As briefly noted on this blog earlier, Norwegian newspaper Verdens Gang (known as VG), has put together a ‘Hitchhiker’s Central’ page on its site, for travellers stranded by the volcano ash cloud to arrange emergency overland transport.
Media journalist Kristine Lowe reports on her blog how she was able to use the service to help get Journalism.co.uk trainer Colin Meek home from an online course he was teaching in Oslo.
“What VG.no could offer in this situation was scale. With its close to 3 million unique users a week it offered people a brilliant connection point that few other sites could,” says Kristine. “It’s a great service to its readers and, I’m sure, a great click winner too.”
How Kristine set up Colin’s journey home:
[W]hen I found a friend who was willing to drive from Oslo to Dover and back to get him home, I was able to fill up the car in both directions, thereby covering the costs of the trip, by submitting a message to Hitchhiker’s Central. I did call around a few other travellers advertising for lift to London before submitting an ad myself, and several of those I talked to had already found lift from Oslo to London which suggests my experience was not unique.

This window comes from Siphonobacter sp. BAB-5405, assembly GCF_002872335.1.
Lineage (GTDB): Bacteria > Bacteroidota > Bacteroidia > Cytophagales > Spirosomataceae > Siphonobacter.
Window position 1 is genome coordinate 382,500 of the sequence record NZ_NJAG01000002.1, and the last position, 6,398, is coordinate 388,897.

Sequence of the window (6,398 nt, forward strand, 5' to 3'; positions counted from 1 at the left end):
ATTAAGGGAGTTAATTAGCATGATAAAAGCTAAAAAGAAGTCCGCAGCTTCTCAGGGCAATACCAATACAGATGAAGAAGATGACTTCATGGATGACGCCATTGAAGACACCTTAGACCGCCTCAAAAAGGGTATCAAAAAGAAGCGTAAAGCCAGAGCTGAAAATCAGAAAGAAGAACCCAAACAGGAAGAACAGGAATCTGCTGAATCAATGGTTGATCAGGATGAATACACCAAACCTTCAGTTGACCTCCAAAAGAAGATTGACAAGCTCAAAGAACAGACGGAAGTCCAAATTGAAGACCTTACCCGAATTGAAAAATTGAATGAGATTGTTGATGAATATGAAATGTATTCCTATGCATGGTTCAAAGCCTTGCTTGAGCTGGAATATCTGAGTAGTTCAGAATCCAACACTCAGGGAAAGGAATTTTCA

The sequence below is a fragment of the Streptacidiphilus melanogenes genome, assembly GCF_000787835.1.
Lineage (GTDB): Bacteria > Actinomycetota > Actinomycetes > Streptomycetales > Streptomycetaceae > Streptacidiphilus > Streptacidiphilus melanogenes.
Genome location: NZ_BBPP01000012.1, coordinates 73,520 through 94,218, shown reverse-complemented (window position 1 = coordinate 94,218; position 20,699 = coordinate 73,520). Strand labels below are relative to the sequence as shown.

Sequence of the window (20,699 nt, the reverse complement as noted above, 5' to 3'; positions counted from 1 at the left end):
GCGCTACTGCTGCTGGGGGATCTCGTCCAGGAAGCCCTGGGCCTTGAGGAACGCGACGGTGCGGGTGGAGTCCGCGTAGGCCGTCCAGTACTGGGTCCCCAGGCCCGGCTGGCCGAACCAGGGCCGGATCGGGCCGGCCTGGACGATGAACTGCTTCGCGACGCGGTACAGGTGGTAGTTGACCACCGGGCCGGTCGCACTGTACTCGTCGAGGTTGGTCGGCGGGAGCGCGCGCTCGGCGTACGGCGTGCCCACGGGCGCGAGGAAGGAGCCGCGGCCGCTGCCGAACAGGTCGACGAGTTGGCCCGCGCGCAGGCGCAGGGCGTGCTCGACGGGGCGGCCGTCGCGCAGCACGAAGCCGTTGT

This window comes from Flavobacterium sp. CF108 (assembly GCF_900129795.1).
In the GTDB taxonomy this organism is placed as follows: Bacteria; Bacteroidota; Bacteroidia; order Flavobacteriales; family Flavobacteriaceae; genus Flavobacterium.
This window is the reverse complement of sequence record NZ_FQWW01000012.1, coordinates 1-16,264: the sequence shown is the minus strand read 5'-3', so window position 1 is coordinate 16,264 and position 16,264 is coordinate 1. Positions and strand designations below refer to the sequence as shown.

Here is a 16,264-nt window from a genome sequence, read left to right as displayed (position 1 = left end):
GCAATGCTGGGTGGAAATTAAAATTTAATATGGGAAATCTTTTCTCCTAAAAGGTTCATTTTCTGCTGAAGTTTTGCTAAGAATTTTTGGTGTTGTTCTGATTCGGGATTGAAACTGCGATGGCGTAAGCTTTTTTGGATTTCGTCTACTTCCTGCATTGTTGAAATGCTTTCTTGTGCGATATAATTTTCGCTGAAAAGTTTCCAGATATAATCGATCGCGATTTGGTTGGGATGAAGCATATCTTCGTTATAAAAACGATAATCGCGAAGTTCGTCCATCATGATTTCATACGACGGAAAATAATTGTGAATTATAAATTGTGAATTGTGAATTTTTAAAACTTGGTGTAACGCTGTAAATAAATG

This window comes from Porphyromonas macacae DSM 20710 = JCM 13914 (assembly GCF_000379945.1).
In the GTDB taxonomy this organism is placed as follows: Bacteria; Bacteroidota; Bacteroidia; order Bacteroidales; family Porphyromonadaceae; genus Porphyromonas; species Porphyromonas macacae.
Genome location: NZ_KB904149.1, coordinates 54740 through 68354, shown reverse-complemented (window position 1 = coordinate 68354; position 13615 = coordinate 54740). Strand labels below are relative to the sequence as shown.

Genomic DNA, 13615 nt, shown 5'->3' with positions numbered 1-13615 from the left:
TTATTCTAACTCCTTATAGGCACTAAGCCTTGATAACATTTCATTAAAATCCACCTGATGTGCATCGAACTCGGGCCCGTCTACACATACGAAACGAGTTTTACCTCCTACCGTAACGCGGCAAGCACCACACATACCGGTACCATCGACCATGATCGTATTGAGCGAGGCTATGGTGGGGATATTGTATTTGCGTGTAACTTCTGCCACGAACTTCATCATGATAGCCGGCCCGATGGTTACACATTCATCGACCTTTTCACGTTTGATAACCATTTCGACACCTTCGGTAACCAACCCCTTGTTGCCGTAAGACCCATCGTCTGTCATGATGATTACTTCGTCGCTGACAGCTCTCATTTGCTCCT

Within minutes of placing an “ad” (a free message) on Hitchhiker’s central, the receptionist at a Rica hotel in Oslo called me to ask if I had room for a British businessman staying at the hotel (…) The last passenger on the trip to Dover (they arrived this morning) was a Norwegian student desperate to get back to the UK for his exams at Cardiff University. On the way back to Oslo, the car will bring a salesman, a singer and a conductor – all Norwegians who were stranded in London.
Without this arrangement via VG.no, overland costs were adding up to around £1000, Colin tells me. A Eurostar one-way fare was going to be around £250 and the one-way ferry crossing from Oslo to Copenhagen would have been 1950NoK (£215) minimum. “It would have taken me about three days – at least – with no guarantee that some of the legs would be available.”
So, VG.no’s collaborative site has been helpful, both in terms of cost and time for Colin. But, he adds, the 18-hour car journey was something of a personal challenge – he’s getting on the sleeper train back home to Scotland.